in News, Politics / on November 25, 2013 at 12:06 pm /
HARARE – Vice President Joice Mujuru has advised the Zanu PF Secretary for Administration Didymus Mutasa to maintain a dignified silence when people criticize him through the media.
As fierce infighting to succeed President Robert Mugabe ravages through the party, even spilling into the state media, Mutasa used a Zanu-PF fundraising dinner on Friday to claim that there were people scandalising him through the media.
In response Mujuru said: “I want to advise our secretary for administration that what makes me remain smiling is that I give myself a lot of time to think about others and say to myself, if I were to respond to certain utterances how far will that go?”
“The best thing is to just keep quiet, take your bible, you read. So, I want to advise Baba Mutasa tonight, Ambuya vangu, Amwene vangu, Mrs Mutasa, I know she goes to church, she has a Bible. Please borrow him and he reads Proverbs chapter 11 verses 5, 6, 7, 9 and 18. You find your answers there. I thank you.”
Mutasa seen as backing the Zanu PF faction led by Mujuru had earlier on said he had never heard Mai Mujuru on any occasion saying that she longed to be the President of Zimbabwe.
“There are those that are scandalising us through newspapers. I think that is absolutely wrong, misusing the media and in certain instances when people behave that way, that is sometimes referred to as corruption.
“You don’t use your office to scandalise those who are not in the same office and those who cannot respond to those words.”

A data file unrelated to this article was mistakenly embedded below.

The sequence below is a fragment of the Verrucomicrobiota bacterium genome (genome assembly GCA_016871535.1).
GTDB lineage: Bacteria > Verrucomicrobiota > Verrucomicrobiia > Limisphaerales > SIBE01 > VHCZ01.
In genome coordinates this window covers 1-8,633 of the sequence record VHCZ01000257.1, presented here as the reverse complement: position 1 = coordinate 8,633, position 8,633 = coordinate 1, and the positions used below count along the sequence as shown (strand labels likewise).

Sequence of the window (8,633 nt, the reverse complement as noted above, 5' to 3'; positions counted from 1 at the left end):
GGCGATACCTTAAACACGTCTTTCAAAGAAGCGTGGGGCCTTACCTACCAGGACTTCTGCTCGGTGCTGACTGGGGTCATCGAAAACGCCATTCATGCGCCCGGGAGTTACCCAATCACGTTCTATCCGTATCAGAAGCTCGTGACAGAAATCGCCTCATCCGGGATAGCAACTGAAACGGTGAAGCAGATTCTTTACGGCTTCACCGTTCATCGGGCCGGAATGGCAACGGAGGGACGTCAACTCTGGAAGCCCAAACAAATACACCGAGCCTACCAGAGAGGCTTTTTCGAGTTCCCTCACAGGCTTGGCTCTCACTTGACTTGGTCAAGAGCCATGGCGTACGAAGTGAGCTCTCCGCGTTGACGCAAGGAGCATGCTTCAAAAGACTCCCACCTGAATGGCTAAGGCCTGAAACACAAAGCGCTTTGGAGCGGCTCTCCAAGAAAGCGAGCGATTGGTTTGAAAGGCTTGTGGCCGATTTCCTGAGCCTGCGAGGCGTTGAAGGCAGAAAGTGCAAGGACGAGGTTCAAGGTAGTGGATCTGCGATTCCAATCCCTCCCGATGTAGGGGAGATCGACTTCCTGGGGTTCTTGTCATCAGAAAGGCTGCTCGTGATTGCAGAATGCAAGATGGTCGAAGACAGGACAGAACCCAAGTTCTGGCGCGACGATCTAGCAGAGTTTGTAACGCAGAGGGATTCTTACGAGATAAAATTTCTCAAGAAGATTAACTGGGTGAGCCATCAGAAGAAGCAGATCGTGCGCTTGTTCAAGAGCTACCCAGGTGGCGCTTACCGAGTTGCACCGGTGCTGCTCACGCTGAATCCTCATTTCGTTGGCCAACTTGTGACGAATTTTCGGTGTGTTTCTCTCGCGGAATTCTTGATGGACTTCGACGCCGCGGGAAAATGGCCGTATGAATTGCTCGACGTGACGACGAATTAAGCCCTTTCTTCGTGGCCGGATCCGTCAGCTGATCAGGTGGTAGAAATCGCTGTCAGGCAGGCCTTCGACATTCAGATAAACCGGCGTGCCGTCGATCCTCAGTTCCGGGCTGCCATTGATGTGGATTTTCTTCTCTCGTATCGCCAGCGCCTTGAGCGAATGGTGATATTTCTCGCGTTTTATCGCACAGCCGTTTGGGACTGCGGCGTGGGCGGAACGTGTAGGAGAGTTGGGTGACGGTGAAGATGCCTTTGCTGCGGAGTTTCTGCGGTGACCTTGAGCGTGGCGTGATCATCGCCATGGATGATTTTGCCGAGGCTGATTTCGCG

The remarks were in apparent reference to what the Mujuru faction believe was the manipulation of the state owned media by Information Minister Jonathan Moyo and his Permanent Secretary George Charamba in pushing the agenda of a faction of the party led by Justice Minister Emmerson Mnangagwa.
Party spokesman Rugare Gumbo had no kind words for Moyo and Charamba telling them they have no business commenting on Zanu PF. Moyo and Charamba meanwhile claimed they were articulating President Mugabe’s position on the elections.
“Jonathan Moyo is a government minister and I am the party spokesperson, and what I said, I said so after consulting relevant people. The party is not run from the ministry of Information, it is run from the party’s headquarters,” a furious Gumbo said.
A Herald newspaper editorial allegedly penned by Moyo had even referred to Didymus Mutasa as a “dwarf in huge robes”. Although the paper did not mention Mutasa by name, the Presidential Affairs Minister is short in stature and had in the week come out strongly in support of Gumbo.
“You see, when you refer to us as dwarfs in huge robes, how do you expect me to answer? Because I am not in charge of any newspaper. I can only go to newspapers to answer, but which newspaper will I use if my own newspaper refers to me that way.”
Mutasa said if VP Mujuru was going to be the President of Zimbabwe in future, it would be because people would have chosen her. He said when President Mugabe elevated her to Vice President, it meant she was better than others.
Zanu PF party is mired deep in chaos after provincial elections scheduled for seven of the country’s 10 provinces were called off in the wake of alleged massive vote-rigging, intimidation and vote-buying.
So serious was the problem, an unprecedented special meeting of its Politburo was called for Saturday in an attempt to arrest the slide into anarchy after botched elections in Manicaland, the Midlands and Mashonaland Central provinces.
Mujuru came out tops in that meeting after the party endorsed provincial executive elections that were held in the Midlands, Mashonaland Central and Manicaland provinces. In those polls most Mujuru loyalists prevailed.
In the politburo meeting held last week “Mai Mujuru complained to President Mugabe that she was tired of people who are over-ambitious showing scant respect for the party leadership. She even went further to warn the president that if he is not careful the same people will end up targeting his post,” according to a source.
The gloves were off in that meeting as Mnangagwa and Mujuru (in front of Mugabe) openly traded bitter accusations and counter-accusations of candidate imposition, vote-buying and manipulation of provincial election results.
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